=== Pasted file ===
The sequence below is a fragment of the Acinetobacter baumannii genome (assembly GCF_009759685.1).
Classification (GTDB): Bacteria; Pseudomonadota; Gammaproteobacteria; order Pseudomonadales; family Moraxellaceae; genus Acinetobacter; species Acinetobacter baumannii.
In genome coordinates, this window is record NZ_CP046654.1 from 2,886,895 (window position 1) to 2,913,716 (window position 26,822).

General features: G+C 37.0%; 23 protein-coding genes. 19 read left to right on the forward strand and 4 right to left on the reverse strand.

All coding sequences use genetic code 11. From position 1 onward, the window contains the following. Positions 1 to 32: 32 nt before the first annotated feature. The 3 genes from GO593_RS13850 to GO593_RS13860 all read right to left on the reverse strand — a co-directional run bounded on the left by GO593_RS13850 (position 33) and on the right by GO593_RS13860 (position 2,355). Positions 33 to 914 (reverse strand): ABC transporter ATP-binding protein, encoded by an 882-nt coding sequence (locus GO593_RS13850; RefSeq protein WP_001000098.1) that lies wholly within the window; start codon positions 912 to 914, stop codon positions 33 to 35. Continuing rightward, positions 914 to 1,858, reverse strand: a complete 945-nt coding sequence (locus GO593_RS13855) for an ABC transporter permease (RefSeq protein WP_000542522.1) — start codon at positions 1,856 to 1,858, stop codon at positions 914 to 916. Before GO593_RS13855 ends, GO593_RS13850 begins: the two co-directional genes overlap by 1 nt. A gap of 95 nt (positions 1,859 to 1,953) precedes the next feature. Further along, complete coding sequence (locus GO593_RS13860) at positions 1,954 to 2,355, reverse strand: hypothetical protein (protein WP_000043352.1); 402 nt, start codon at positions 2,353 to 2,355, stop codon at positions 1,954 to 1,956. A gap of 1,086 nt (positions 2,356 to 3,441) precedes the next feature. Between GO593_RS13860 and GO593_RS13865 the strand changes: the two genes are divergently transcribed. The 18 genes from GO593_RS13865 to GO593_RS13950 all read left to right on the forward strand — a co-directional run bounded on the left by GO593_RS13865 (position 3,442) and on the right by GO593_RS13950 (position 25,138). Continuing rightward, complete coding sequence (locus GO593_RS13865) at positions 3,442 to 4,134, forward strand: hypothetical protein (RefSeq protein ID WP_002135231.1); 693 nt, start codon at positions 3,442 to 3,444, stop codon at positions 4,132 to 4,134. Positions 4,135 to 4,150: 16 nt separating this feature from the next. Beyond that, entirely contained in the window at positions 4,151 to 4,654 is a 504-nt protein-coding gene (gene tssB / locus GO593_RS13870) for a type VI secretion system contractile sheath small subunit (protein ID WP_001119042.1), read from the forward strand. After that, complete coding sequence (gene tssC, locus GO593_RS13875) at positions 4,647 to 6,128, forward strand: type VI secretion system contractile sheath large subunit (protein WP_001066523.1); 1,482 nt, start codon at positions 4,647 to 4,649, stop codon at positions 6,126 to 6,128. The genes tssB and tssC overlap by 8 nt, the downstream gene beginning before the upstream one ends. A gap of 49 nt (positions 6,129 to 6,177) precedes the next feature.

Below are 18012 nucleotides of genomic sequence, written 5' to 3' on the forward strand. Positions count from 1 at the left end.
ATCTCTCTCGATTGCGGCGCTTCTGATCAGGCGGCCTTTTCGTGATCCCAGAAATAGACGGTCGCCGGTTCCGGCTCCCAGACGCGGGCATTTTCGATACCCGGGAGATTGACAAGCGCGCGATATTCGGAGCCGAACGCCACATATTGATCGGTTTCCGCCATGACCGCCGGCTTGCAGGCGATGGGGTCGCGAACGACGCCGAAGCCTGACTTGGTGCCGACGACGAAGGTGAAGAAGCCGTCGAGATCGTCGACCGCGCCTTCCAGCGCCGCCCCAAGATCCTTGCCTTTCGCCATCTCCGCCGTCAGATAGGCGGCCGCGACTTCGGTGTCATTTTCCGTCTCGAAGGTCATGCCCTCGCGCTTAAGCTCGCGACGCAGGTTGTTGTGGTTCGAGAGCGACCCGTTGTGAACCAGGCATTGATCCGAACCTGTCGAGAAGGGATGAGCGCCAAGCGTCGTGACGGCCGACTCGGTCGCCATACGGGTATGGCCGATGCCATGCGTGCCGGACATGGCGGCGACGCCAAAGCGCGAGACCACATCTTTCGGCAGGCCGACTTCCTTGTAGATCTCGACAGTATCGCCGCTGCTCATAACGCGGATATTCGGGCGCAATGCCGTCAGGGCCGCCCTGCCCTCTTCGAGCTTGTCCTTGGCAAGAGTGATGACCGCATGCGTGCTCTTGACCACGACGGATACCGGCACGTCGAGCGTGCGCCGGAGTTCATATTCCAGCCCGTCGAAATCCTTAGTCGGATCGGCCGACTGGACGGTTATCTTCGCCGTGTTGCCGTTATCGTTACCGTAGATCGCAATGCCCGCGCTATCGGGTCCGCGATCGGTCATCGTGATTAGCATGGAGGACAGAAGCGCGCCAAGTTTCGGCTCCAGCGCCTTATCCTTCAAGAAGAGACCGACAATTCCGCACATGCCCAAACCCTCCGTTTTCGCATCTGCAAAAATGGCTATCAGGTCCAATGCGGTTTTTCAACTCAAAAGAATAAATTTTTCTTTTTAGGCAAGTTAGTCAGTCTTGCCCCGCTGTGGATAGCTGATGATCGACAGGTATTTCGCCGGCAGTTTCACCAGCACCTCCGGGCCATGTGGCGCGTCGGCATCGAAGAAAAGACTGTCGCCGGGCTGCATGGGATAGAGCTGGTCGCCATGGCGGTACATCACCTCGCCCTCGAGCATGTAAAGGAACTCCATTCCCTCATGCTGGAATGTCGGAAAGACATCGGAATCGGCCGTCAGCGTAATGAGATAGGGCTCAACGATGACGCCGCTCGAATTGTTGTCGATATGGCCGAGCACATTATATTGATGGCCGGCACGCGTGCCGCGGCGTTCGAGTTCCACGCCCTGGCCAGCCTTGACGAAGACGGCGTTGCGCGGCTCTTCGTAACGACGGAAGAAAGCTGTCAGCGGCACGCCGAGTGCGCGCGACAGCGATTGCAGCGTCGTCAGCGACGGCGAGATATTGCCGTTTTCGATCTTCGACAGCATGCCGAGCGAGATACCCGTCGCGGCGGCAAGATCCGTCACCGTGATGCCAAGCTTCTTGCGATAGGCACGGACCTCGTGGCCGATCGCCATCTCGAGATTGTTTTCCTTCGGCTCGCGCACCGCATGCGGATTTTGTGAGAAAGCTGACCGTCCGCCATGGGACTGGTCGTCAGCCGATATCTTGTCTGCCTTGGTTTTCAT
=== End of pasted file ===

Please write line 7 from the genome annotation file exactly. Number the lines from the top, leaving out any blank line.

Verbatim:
ATCTCTCTCGATTGCGGCGCTTCTGATCAGGCGGCCTTTTCGTGATCCCAGAAATAGACGGTCGCCGGTTCCGGCTCCCAGACGCGGGCATTTTCGATACCCGGGAGATTGACAAGCGCGCGATATTCGGAGCCGAACGCCACATATTGATCGGTTTCCGCCATGACCGCCGGCTTGCAGGCGATGGGGTCGCGAACGACGCCGAAGCCTGACTTGGTGCCGACGACGAAGGTGAAGAAGCCGTCGAGATCGTCGACCGCGCCTTCCAGCGCCGCCCCAAGATCCTTGCCTTTCGCCATCTCCGCCGTCAGATAGGCGGCCGCGACTTCGGTGTCATTTTCCGTCTCGAAGGTCATGCCCTCGCGCTTAAGCTCGCGACGCAGGTTGTTGTGGTTCGAGAGCGACCCGTTGTGAACCAGGCATTGATCCGAACCTGTCGAGAAGGGATGAGCGCCAAGCGTCGTGACGGCCGACTCGGTCGCCATACGGGTATGGCCGATGCCATGCGTGCCGGACATGGCGGCGACGCCAAAGCGCGAGACCACATCTTTCGGCAGGCCGACTTCCTTGTAGATCTCGACAGTATCGCCGCTGCTCATAACGCGGATATTCGGGCGCAATGCCGTCAGGGCCGCCCTGCCCTCTTCGAGCTTGTCCTTGGCAAGAGTGATGACCGCATGCGTGCTCTTGACCACGACGGATACCGGCACGTCGAGCGTGCGCCGGAGTTCATATTCCAGCCCGTCGAAATCCTTAGTCGGATCGGCCGACTGGACGGTTATCTTCGCCGTGTTGCCGTTATCGTTACCGTAGATCGCAATGCCCGCGCTATCGGGTCCGCGATCGGTCATCGTGATTAGCATGGAGGACAGAAGCGCGCCAAGTTTCGGCTCCAGCGCCTTATCCTTCAAGAAGAGACCGACAATTCCGCACATGCCCAAACCCTCCGTTTTCGCATCTGCAAAAATGGCTATCAGGTCCAATGCGGTTTTTCAACTCAAAAGAATAAATTTTTCTTTTTAGGCAAGTTAGTCAGTCTTGCCCCGCTGTGGATAGCTGATGATCGACAGGTATTTCGCCGGCAGTTTCACCAGCACCTCCGGGCCATGTGGCGCGTCGGCATCGAAGAAAAGACTGTCGCCGGGCTGCATGGGATAGAGCTGGTCGCCATGGCGGTACATCACCTCGCCCTCGAGCATGTAAAGGAACTCCATTCCCTCATGCTGGAATGTCGGAAAGACATCGGAATCGGCCGTCAGCGTAATGAGATAGGGCTCAACGATGACGCCGCTCGAATTGTTGTCGATATGGCCGAGCACATTATATTGATGGCCGGCACGCGTGCCGCGGCGTTCGAGTTCCACGCCCTGGCCAGCCTTGACGAAGACGGCGTTGCGCGGCTCTTCGTAACGACGGAAGAAAGCTGTCAGCGGCACGCCGAGTGCGCGCGACAGCGATTGCAGCGTCGTCAGCGACGGCGAGATATTGCCGTTTTCGATCTTCGACAGCATGCCGAGCGAGATACCCGTCGCGGCGGCAAGATCCGTCACCGTGATGCCAAGCTTCTTGCGATAGGCACGGACCTCGTGGCCGATCGCCATCTCGAGATTGTTTTCCTTCGGCTCGCGCACCGCATGCGGATTTTGTGAGAAAGCTGACCGTCCGCCATGGGACTGGTCGTCAGCCGATATCTTGTCTGCCTTGGTTTTCAT